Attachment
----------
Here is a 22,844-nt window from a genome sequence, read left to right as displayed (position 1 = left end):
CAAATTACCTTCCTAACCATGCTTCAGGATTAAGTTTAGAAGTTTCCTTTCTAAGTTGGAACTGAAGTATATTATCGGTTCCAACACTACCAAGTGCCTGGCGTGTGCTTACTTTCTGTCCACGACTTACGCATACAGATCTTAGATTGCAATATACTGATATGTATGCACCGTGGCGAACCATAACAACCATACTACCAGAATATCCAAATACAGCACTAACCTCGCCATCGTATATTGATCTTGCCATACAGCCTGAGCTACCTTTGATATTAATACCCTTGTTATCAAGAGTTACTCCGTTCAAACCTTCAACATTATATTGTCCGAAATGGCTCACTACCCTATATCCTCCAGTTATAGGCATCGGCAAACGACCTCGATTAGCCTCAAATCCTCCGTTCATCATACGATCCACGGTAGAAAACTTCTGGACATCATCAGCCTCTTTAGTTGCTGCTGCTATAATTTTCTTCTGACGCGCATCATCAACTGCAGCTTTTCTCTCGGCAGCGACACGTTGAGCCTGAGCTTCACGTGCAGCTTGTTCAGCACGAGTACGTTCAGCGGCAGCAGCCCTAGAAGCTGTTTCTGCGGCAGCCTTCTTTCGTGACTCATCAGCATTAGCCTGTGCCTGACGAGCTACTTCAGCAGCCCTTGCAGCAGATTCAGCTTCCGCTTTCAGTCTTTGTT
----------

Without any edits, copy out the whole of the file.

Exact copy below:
Here is a 22,844-nt window from a genome sequence, read left to right as displayed (position 1 = left end):
CAAATTACCTTCCTAACCATGCTTCAGGATTAAGTTTAGAAGTTTCCTTTCTAAGTTGGAACTGAAGTATATTATCGGTTCCAACACTACCAAGTGCCTGGCGTGTGCTTACTTTCTGTCCACGACTTACGCATACAGATCTTAGATTGCAATATACTGATATGTATGCACCGTGGCGAACCATAACAACCATACTACCAGAATATCCAAATACAGCACTAACCTCGCCATCGTATATTGATCTTGCCATACAGCCTGAGCTACCTTTGATATTAATACCCTTGTTATCAAGAGTTACTCCGTTCAAACCTTCAACATTATATTGTCCGAAATGGCTCACTACCCTATATCCTCCAGTTATAGGCATCGGCAAACGACCTCGATTAGCCTCAAATCCTCCGTTCATCATACGATCCACGGTAGAAAACTTCTGGACATCATCAGCCTCTTTAGTTGCTGCTGCTATAATTTTCTTCTGACGCGCATCATCAACTGCAGCTTTTCTCTCGGCAGCGACACGTTGAGCCTGAGCTTCACGTGCAGCTTGTTCAGCACGAGTACGTTCAGCGGCAGCAGCCCTAGAAGCTGTTTCTGCGGCAGCCTTCTTTCGTGACTCATCAGCATTAGCCTGTGCCTGACGAGCTACTTCAGCAGCCCTTGCAGCAGATTCAGCTTCCGCTTTCAGTCTTTGTT